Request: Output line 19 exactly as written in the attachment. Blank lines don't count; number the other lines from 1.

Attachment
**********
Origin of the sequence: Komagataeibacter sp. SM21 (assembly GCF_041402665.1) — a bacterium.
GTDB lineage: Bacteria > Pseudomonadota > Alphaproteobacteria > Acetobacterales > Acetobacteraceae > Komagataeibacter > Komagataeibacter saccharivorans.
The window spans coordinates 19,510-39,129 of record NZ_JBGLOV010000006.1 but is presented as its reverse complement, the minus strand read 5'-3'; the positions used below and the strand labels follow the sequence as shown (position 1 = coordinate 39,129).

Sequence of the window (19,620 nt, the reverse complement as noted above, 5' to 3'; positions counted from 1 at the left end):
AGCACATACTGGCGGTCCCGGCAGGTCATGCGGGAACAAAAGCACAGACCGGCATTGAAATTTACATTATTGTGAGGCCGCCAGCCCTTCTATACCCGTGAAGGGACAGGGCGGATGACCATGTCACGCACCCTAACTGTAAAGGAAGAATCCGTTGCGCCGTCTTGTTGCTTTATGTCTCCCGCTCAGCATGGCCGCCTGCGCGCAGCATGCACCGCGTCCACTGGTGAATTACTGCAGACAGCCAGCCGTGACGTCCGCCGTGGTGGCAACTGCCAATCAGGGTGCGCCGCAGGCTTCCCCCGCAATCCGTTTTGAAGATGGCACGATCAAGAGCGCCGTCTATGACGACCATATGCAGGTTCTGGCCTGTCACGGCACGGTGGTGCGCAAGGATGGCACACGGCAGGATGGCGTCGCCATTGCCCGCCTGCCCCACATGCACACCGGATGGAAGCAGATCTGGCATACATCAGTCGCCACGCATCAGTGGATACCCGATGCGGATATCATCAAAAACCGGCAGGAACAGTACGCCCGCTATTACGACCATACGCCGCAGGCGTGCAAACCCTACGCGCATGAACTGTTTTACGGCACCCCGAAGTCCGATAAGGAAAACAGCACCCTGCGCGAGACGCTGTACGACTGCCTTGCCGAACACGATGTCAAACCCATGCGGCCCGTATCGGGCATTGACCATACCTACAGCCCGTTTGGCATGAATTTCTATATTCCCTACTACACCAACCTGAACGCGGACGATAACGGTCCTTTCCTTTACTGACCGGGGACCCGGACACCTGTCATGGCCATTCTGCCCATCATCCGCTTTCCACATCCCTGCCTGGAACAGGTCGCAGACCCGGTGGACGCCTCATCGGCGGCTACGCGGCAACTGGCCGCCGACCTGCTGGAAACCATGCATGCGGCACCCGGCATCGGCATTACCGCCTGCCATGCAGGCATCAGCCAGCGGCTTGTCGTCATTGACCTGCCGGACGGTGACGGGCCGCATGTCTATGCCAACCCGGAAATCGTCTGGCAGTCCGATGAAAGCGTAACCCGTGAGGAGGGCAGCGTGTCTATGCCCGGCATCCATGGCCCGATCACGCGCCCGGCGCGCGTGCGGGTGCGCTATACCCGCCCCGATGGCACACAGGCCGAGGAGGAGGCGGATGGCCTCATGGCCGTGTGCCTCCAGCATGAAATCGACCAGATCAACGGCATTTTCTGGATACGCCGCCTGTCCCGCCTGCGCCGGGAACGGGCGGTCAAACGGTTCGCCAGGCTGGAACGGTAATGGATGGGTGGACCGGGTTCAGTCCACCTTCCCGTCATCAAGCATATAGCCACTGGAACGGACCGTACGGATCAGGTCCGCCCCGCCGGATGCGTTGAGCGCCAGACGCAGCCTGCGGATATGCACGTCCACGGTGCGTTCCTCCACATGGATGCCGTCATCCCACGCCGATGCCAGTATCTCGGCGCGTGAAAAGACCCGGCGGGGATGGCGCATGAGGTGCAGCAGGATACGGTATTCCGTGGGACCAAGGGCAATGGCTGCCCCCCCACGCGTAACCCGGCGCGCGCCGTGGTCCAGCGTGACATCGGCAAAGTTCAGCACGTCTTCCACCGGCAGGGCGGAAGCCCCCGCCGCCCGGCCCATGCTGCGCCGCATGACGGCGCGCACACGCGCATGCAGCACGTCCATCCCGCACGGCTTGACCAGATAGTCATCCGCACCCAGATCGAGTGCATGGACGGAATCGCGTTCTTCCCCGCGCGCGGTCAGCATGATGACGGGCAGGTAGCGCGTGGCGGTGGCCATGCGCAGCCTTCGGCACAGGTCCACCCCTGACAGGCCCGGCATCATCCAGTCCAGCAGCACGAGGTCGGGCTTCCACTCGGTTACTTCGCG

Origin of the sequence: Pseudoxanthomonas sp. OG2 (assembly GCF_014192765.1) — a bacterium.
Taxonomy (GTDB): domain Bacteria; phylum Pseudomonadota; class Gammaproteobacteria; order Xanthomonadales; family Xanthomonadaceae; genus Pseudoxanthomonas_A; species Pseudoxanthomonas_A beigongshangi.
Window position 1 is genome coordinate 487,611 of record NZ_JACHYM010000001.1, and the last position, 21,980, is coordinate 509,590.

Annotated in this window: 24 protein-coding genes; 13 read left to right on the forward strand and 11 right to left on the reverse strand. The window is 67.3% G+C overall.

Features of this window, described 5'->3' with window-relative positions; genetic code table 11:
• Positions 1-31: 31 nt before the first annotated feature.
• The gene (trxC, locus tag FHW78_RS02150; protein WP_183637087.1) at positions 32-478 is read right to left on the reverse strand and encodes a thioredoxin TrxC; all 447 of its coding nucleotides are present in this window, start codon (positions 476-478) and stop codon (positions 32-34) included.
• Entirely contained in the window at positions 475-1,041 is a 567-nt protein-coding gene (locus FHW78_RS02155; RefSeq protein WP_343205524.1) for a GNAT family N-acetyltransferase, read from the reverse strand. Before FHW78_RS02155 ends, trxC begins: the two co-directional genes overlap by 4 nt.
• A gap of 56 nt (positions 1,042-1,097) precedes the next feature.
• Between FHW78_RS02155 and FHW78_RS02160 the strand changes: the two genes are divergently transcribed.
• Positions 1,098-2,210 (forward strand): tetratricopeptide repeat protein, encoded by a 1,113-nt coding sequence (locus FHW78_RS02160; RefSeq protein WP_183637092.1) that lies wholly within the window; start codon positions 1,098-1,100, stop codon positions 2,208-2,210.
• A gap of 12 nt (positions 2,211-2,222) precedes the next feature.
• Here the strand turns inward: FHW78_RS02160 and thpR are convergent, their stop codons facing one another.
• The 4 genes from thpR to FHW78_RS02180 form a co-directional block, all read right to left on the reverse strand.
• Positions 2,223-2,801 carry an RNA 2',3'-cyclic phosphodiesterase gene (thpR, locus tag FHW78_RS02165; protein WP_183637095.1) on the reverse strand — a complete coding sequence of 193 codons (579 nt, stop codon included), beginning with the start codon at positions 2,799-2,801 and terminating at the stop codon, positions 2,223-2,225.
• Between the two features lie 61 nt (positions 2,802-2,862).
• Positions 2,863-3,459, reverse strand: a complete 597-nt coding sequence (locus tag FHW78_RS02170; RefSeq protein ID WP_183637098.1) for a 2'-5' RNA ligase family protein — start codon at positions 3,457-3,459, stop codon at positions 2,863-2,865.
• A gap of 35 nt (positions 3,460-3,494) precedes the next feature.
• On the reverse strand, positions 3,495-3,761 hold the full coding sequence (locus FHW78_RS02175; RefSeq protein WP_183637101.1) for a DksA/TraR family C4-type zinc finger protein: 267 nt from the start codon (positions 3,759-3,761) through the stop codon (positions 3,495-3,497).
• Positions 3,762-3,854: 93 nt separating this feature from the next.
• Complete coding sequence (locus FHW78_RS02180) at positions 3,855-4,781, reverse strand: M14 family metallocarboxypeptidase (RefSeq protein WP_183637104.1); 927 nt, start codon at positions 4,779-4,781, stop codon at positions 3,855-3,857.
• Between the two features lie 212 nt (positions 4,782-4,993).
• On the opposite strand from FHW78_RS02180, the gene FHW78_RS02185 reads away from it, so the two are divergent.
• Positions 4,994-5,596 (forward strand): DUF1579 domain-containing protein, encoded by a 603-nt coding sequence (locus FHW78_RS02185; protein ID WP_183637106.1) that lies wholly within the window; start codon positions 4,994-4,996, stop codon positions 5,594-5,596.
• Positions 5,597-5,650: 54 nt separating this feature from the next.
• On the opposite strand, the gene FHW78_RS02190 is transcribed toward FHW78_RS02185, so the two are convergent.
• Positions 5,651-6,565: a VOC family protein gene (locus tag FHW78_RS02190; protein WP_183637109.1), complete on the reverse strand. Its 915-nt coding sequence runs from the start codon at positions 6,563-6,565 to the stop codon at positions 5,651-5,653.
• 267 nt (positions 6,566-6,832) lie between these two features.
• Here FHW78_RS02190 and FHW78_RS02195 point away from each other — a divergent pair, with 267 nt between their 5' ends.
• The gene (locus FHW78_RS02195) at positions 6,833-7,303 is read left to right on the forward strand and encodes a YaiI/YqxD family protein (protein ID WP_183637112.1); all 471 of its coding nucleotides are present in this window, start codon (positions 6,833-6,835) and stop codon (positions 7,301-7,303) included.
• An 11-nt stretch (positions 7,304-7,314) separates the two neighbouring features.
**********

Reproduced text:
• The 4 genes from thpR to FHW78_RS02180 form a co-directional block, all read right to left on the reverse strand.